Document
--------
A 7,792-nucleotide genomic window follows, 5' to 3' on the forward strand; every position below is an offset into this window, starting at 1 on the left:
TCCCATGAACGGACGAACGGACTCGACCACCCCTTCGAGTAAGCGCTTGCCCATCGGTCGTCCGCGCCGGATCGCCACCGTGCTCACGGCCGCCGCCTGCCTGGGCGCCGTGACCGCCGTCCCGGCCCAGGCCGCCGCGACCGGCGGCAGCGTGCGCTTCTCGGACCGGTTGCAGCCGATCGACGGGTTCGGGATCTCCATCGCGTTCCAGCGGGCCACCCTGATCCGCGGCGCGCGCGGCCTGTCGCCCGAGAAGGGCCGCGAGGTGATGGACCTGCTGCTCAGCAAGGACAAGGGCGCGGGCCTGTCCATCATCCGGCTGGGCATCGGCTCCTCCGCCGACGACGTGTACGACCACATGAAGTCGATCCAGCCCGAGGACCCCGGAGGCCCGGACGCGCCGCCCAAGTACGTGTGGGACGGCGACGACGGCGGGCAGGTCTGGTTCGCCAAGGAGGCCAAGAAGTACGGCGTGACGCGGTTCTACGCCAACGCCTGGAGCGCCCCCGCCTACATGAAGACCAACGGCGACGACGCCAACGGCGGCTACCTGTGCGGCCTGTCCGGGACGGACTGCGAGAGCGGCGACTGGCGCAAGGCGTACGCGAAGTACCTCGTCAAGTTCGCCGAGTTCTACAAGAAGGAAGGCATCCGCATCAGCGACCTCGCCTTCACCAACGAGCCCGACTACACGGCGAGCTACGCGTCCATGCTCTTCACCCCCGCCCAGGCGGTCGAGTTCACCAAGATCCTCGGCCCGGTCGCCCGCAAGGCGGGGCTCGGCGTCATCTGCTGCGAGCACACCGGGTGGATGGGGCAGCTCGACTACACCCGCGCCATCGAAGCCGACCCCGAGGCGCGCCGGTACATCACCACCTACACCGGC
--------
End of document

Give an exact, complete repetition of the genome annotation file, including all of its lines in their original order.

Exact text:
A 7,792-nucleotide genomic window follows, 5' to 3' on the forward strand; every position below is an offset into this window, starting at 1 on the left:
TCCCATGAACGGACGAACGGACTCGACCACCCCTTCGAGTAAGCGCTTGCCCATCGGTCGTCCGCGCCGGATCGCCACCGTGCTCACGGCCGCCGCCTGCCTGGGCGCCGTGACCGCCGTCCCGGCCCAGGCCGCCGCGACCGGCGGCAGCGTGCGCTTCTCGGACCGGTTGCAGCCGATCGACGGGTTCGGGATCTCCATCGCGTTCCAGCGGGCCACCCTGATCCGCGGCGCGCGCGGCCTGTCGCCCGAGAAGGGCCGCGAGGTGATGGACCTGCTGCTCAGCAAGGACAAGGGCGCGGGCCTGTCCATCATCCGGCTGGGCATCGGCTCCTCCGCCGACGACGTGTACGACCACATGAAGTCGATCCAGCCCGAGGACCCCGGAGGCCCGGACGCGCCGCCCAAGTACGTGTGGGACGGCGACGACGGCGGGCAGGTCTGGTTCGCCAAGGAGGCCAAGAAGTACGGCGTGACGCGGTTCTACGCCAACGCCTGGAGCGCCCCCGCCTACATGAAGACCAACGGCGACGACGCCAACGGCGGCTACCTGTGCGGCCTGTCCGGGACGGACTGCGAGAGCGGCGACTGGCGCAAGGCGTACGCGAAGTACCTCGTCAAGTTCGCCGAGTTCTACAAGAAGGAAGGCATCCGCATCAGCGACCTCGCCTTCACCAACGAGCCCGACTACACGGCGAGCTACGCGTCCATGCTCTTCACCCCCGCCCAGGCGGTCGAGTTCACCAAGATCCTCGGCCCGGTCGCCCGCAAGGCGGGGCTCGGCGTCATCTGCTGCGAGCACACCGGGTGGATGGGGCAGCTCGACTACACCCGCGCCATCGAAGCCGACCCCGAGGCGCGCCGGTACATCACCACCTACACCGGC